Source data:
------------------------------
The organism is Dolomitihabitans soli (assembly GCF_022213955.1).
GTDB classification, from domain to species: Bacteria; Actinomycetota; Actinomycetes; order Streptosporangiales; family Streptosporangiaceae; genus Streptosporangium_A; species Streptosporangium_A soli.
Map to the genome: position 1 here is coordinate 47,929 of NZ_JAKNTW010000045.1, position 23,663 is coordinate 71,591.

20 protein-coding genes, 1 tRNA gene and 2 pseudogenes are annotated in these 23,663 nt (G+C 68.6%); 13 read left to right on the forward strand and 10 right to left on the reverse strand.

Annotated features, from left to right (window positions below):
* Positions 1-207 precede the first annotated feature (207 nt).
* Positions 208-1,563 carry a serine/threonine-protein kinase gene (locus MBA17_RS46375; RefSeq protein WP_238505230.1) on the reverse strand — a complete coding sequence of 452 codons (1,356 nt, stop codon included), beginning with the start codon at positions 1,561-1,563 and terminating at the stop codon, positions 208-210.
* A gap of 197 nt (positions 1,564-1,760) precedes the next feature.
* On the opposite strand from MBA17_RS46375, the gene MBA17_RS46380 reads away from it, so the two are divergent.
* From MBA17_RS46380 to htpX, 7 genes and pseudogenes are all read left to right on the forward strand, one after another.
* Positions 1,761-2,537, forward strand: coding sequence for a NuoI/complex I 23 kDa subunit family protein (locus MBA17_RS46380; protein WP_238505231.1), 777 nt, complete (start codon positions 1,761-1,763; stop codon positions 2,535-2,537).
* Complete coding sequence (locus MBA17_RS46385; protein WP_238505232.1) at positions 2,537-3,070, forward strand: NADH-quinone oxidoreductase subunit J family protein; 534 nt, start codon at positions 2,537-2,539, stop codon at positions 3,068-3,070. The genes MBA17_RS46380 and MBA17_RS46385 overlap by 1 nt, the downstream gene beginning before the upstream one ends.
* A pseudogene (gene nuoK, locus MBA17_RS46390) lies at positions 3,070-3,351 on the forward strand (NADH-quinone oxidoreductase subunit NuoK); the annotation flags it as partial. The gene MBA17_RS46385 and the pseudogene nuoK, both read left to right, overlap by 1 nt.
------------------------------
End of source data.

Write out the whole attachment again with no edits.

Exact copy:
The organism is Dolomitihabitans soli (assembly GCF_022213955.1).
GTDB classification, from domain to species: Bacteria; Actinomycetota; Actinomycetes; order Streptosporangiales; family Streptosporangiaceae; genus Streptosporangium_A; species Streptosporangium_A soli.
Map to the genome: position 1 here is coordinate 47,929 of NZ_JAKNTW010000045.1, position 23,663 is coordinate 71,591.

20 protein-coding genes, 1 tRNA gene and 2 pseudogenes are annotated in these 23,663 nt (G+C 68.6%); 13 read left to right on the forward strand and 10 right to left on the reverse strand.

Annotated features, from left to right (window positions below):
* Positions 1-207 precede the first annotated feature (207 nt).
* Positions 208-1,563 carry a serine/threonine-protein kinase gene (locus MBA17_RS46375; RefSeq protein WP_238505230.1) on the reverse strand — a complete coding sequence of 452 codons (1,356 nt, stop codon included), beginning with the start codon at positions 1,561-1,563 and terminating at the stop codon, positions 208-210.
* A gap of 197 nt (positions 1,564-1,760) precedes the next feature.
* On the opposite strand from MBA17_RS46375, the gene MBA17_RS46380 reads away from it, so the two are divergent.
* From MBA17_RS46380 to htpX, 7 genes and pseudogenes are all read left to right on the forward strand, one after another.
* Positions 1,761-2,537, forward strand: coding sequence for a NuoI/complex I 23 kDa subunit family protein (locus MBA17_RS46380; protein WP_238505231.1), 777 nt, complete (start codon positions 1,761-1,763; stop codon positions 2,535-2,537).
* Complete coding sequence (locus MBA17_RS46385; protein WP_238505232.1) at positions 2,537-3,070, forward strand: NADH-quinone oxidoreductase subunit J family protein; 534 nt, start codon at positions 2,537-2,539, stop codon at positions 3,068-3,070. The genes MBA17_RS46380 and MBA17_RS46385 overlap by 1 nt, the downstream gene beginning before the upstream one ends.
* A pseudogene (gene nuoK, locus MBA17_RS46390) lies at positions 3,070-3,351 on the forward strand (NADH-quinone oxidoreductase subunit NuoK); the annotation flags it as partial. The gene MBA17_RS46385 and the pseudogene nuoK, both read left to right, overlap by 1 nt.